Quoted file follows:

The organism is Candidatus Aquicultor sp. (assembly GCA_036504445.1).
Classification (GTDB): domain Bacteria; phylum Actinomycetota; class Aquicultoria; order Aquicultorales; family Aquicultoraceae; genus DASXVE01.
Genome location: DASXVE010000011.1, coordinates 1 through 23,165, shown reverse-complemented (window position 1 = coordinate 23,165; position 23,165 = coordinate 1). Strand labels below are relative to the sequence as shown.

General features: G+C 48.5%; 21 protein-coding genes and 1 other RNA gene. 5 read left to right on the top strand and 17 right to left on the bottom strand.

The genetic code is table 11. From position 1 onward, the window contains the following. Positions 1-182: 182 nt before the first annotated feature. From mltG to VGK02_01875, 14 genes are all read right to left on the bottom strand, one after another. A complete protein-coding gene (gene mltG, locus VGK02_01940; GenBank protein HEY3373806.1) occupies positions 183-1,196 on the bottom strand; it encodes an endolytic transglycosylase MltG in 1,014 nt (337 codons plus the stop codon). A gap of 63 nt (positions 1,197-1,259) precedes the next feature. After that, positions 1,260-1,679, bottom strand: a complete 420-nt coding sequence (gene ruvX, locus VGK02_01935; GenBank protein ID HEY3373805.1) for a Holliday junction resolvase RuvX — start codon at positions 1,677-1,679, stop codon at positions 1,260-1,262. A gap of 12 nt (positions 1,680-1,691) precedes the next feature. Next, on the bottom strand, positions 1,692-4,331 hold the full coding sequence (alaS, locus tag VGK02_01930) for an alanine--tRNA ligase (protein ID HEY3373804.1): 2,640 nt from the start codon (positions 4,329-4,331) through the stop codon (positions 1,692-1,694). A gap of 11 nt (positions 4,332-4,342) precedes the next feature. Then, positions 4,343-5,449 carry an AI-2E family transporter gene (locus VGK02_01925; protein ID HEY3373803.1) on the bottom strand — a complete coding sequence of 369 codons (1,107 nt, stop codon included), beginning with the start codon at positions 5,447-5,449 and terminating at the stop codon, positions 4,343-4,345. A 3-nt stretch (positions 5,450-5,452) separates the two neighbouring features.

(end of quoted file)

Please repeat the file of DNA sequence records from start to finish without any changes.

The organism is Candidatus Aquicultor sp. (assembly GCA_036504445.1).
Classification (GTDB): domain Bacteria; phylum Actinomycetota; class Aquicultoria; order Aquicultorales; family Aquicultoraceae; genus DASXVE01.
Genome location: DASXVE010000011.1, coordinates 1 through 23,165, shown reverse-complemented (window position 1 = coordinate 23,165; position 23,165 = coordinate 1). Strand labels below are relative to the sequence as shown.

General features: G+C 48.5%; 21 protein-coding genes and 1 other RNA gene. 5 read left to right on the top strand and 17 right to left on the bottom strand.

The genetic code is table 11. From position 1 onward, the window contains the following. Positions 1-182: 182 nt before the first annotated feature. From mltG to VGK02_01875, 14 genes are all read right to left on the bottom strand, one after another. A complete protein-coding gene (gene mltG, locus VGK02_01940; GenBank protein HEY3373806.1) occupies positions 183-1,196 on the bottom strand; it encodes an endolytic transglycosylase MltG in 1,014 nt (337 codons plus the stop codon). A gap of 63 nt (positions 1,197-1,259) precedes the next feature. After that, positions 1,260-1,679, bottom strand: a complete 420-nt coding sequence (gene ruvX, locus VGK02_01935; GenBank protein ID HEY3373805.1) for a Holliday junction resolvase RuvX — start codon at positions 1,677-1,679, stop codon at positions 1,260-1,262. A gap of 12 nt (positions 1,680-1,691) precedes the next feature. Next, on the bottom strand, positions 1,692-4,331 hold the full coding sequence (alaS, locus tag VGK02_01930) for an alanine--tRNA ligase (protein ID HEY3373804.1): 2,640 nt from the start codon (positions 4,329-4,331) through the stop codon (positions 1,692-1,694). A gap of 11 nt (positions 4,332-4,342) precedes the next feature. Then, positions 4,343-5,449 carry an AI-2E family transporter gene (locus VGK02_01925; protein ID HEY3373803.1) on the bottom strand — a complete coding sequence of 369 codons (1,107 nt, stop codon included), beginning with the start codon at positions 5,447-5,449 and terminating at the stop codon, positions 4,343-4,345. A 3-nt stretch (positions 5,450-5,452) separates the two neighbouring features.